US, Australia among world's most expensive countries to give birth!

A vaginal birth in Australia cost $6,775, while in America it was $10,232.

Zee Media Bureau

Washington: A major study has ranked the US as the most expensive place in the world for women to give birth.


The survey comprising of 14 developed countries undertaken by the UK medical journal The Lancet also ranked Australia as the second most expensive place, behind the US, Xinhua news agency reported.

Figures compiled by The Lancet show that the cost of a caesarean section is estimated at $15,500 in the US, which was only $5,000 costlier than in Australia.

A vaginal birth in Australia cost $6,775, while in America it was $10,232.

The report said while high income countries had taken many steps to reduce maternal and neonatal mortality rates, the cost of maternity care could be high and medical liability cost "enormous".

"Although mortality is generally low, the picture is far from perfect," the journal said.

"In some settings, fear prevails among subsets of women and providers, driving increased and inappropriate intervention."

Meanwhile in India, the child delivery package (including the tests, hospitalisation and delivery) is either very low or free of cost in all the govenrnment hospitals, makng them as the main choice for the poor.

However, the costs can very in private hospitals with some starting at 15,000 rupees ($240; £160) for normal deliveries, and 25,000 rupees ($400; £265) for Caesarean deliveries, as per a BBC report.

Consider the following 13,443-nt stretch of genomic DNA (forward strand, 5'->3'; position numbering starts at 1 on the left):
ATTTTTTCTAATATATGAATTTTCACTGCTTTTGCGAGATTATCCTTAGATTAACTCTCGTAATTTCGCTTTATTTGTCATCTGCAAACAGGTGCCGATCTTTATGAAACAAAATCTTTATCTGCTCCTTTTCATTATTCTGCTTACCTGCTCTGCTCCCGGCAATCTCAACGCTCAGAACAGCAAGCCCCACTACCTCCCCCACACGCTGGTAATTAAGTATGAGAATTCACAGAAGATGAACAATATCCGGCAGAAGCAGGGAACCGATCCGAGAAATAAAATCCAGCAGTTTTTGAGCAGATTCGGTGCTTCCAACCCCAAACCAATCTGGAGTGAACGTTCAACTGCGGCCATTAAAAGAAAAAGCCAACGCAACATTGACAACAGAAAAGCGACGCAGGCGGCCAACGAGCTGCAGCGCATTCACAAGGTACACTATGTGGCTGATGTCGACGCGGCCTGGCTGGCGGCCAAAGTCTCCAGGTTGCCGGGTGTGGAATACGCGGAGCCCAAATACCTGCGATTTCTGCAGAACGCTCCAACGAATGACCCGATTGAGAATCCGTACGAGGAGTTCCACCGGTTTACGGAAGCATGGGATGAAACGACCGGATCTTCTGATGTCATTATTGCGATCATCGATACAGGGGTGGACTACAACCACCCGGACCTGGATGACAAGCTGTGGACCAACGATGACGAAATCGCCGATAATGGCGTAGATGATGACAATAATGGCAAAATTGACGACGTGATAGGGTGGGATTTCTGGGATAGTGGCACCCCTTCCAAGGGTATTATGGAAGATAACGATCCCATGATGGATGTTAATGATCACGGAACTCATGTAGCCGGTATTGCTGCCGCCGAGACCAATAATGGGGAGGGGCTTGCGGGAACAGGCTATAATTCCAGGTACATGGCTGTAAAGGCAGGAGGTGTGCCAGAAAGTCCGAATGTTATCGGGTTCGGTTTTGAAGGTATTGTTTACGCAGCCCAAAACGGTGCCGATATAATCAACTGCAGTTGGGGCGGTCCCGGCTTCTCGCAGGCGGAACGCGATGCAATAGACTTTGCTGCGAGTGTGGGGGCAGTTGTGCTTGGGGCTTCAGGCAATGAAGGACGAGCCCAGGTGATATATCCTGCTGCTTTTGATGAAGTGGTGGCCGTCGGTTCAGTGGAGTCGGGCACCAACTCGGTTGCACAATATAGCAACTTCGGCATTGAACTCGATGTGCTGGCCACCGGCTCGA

But most urban, working parents deliver their babies in hospitals that generally charge 75,000 rupees for normal deliveries and 200,000 rupees for Caesareans. This doesn't include the cost of check-ups, ultrasounds, tests during the nine months in the run-up to the birth, adds the report.

The report noted that most women in high income countries deliver their babies in hospital, regardless of whether they have low or high-risk pregnancies.

The report also said that while hospitals were well set up to cater towards high-risk women, they were not always optimal for low-risk mums-to-be who were subjected to more interventions, such as caesarean sections and inductions of labour, than was necessary for most.

As a result, maternity care costs can escalate and some mums and newborns can face complications.

The report added that cost increases over time are largely attributed to use of interventions.

(With IANS inputs)